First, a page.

While the weather may not indicate it, the heat of summer is quickly approaching, and with it comes voluntary workouts, then two-a-days.
With near-100-degree heat combined with humidity and layers of football equipment, practices in July and August are brutal for football players. But, the work put forth in those summer practices builds the team that finishes in November.
For Penn State, this summer will be vital for its success in the 2014 season. Multiple questions surround the Nittany Lions that new coach James Franklin has inherited.
With the departures of several impact players from last season’s squad, Happy Valley may not be so happy come this season unless improvements are made over the next couple months. It’s not impossible, but it will be difficult to achieve the level of play that fans and Franklin desire.
One of the positions under pressure is at wide receiver. As Allen Robinson, arguably one of Penn State’s all-time greats, heads to the NFL Draft, a hole in the offense is clear.
Geno Lewis is now the leading wide receiver on the roster, though he caught only 18 passes last season for 234 yards. Richy Anderson, who had 13 receptions for 111 yards in 2013, should move up the depth chart to take the second slot.
Without saying, the position is hurting — by the way coach, I have my wide receiver gloves from high school in my closet if you need me.
The lack of experience is evident, but it can be overcome.
The relationship between quarterbacks and receivers is built in the offseason, not gamedays. Christian Hackenberg will need to work with Lewis, Anderson, newcomer DeAndre Thompkins and the other wideouts repetitively throughout the summer months.
Working together after practices running routes and anticipating timing is how the passing game will cause havoc for opponents’ secondaries.
However, Hackenberg can’t complete a pass to his new wide receiving corps unless the offensive line is rebuilt.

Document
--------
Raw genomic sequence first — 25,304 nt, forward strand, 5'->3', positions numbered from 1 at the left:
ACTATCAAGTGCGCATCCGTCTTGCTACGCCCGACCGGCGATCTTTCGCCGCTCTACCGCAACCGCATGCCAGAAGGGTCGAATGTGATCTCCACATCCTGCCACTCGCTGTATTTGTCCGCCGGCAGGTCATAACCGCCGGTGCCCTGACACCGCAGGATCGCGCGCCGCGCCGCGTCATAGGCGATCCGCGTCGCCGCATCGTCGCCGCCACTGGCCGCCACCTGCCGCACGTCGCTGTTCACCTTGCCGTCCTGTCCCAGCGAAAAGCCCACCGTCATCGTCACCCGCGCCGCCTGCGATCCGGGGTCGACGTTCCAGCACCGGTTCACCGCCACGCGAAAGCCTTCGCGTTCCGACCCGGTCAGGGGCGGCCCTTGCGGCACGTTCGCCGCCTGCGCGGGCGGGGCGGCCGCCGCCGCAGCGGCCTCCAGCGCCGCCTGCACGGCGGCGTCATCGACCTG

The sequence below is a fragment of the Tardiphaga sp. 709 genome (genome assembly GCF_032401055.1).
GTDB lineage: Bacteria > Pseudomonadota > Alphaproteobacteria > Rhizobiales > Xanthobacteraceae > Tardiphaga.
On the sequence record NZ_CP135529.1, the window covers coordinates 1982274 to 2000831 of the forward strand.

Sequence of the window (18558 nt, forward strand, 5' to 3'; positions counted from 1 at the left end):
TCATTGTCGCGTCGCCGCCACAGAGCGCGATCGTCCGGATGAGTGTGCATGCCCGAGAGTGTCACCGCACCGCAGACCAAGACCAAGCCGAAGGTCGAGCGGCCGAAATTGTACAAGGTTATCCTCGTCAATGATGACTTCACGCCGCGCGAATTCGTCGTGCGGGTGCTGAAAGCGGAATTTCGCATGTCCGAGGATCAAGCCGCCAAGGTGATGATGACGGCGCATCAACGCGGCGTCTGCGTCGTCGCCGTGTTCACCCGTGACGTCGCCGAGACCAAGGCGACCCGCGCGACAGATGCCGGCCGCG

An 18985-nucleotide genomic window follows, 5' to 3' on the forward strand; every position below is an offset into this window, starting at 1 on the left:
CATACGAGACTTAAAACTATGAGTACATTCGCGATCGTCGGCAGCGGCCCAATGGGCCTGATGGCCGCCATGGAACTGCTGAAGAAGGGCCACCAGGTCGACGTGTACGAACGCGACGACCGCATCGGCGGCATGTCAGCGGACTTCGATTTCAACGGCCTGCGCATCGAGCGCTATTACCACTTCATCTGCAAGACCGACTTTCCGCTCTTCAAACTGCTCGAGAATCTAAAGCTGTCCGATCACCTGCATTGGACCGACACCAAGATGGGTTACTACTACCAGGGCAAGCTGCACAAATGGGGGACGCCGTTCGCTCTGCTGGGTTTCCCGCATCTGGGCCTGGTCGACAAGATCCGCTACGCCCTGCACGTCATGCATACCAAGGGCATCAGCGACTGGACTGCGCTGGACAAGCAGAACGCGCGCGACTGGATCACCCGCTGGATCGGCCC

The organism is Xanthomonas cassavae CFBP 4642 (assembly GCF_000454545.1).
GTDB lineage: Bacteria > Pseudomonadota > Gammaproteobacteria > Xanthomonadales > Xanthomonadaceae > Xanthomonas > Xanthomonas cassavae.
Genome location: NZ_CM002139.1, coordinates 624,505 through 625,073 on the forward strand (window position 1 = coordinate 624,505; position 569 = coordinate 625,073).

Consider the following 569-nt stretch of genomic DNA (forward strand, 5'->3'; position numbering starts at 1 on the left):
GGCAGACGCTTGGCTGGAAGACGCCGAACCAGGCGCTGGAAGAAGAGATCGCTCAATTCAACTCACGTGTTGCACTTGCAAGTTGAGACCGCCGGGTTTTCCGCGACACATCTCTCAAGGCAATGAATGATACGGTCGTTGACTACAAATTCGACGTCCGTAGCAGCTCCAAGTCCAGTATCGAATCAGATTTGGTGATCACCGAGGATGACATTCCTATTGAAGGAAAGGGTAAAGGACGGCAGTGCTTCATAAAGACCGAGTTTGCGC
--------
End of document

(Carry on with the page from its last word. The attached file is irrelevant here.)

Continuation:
Three of the big men up front from last year’s team are entering the draft, leaving a challenge for new offensive line coach Herb Hand.
If matters couldn’t get worse, guard Miles Dieffenbach reportedly suffered a knee injury in spring workouts that could result in him missing the entire season. Along with Dieffenbach’s setback, Franklin announced Anthony Alosi has been indefinitely suspended after a run-in with the law in January.
Hackenberg may be scrambling more than he’d prefer unless changes are made. Defensive linemen have already been brought to the other side of the ball to assist in the o-line depth.
Like the wide receivers that lack experience, the linemen will need repetition throughout the summer. Understanding where the man next to you is every play is essential to elite performance week-in and week-out for the Lions.
On the defensive side of things, the Lions hold a slight advantage over the offense.
DaQuan Jones is the only lineman from last season who is entering the draft, so the current group has high expectations. Clogging holes will be essential to win games in a conference that’s known for powerful run games.
The defensive linemen will be the anchor of this year’s defense.
Behind the front four is the linebacking corps that is losing a leader in former middle linebacker Glenn Carson. Senior Mike Hull will look to take over Carson’s responsibilities, but more important than making more tackles and having a physical impact is the vocal aspect.
Middle linebacker is a completely different monster compared to outside because of the play calling and recognition required. Hull’s vocal presence can’t be stressed enough to the importance of the defense’s success this season.
With an offense that has a lot of questions surrounding it, the defense could be the foundation of this season’s Penn State team.
While it may seem like a tough hill to climb for the Lions, it isn’t impossible. What happens this summer in the Lasch Building will determine how well Penn State finishes.
The phrase everyone has heard from a coach sometime in their lifetime, ‘Practice makes perfect,’ couldn’t apply better to this situation.
Practice and repetition are the only ways that can turn those questions surrounding the Lions into answers, and with answers come wins.
Mike Kilcoyne can be reached at firstname.lastname@example.org or (814) 865-1828. Follow him on Twitter at @mjkilcoyne3.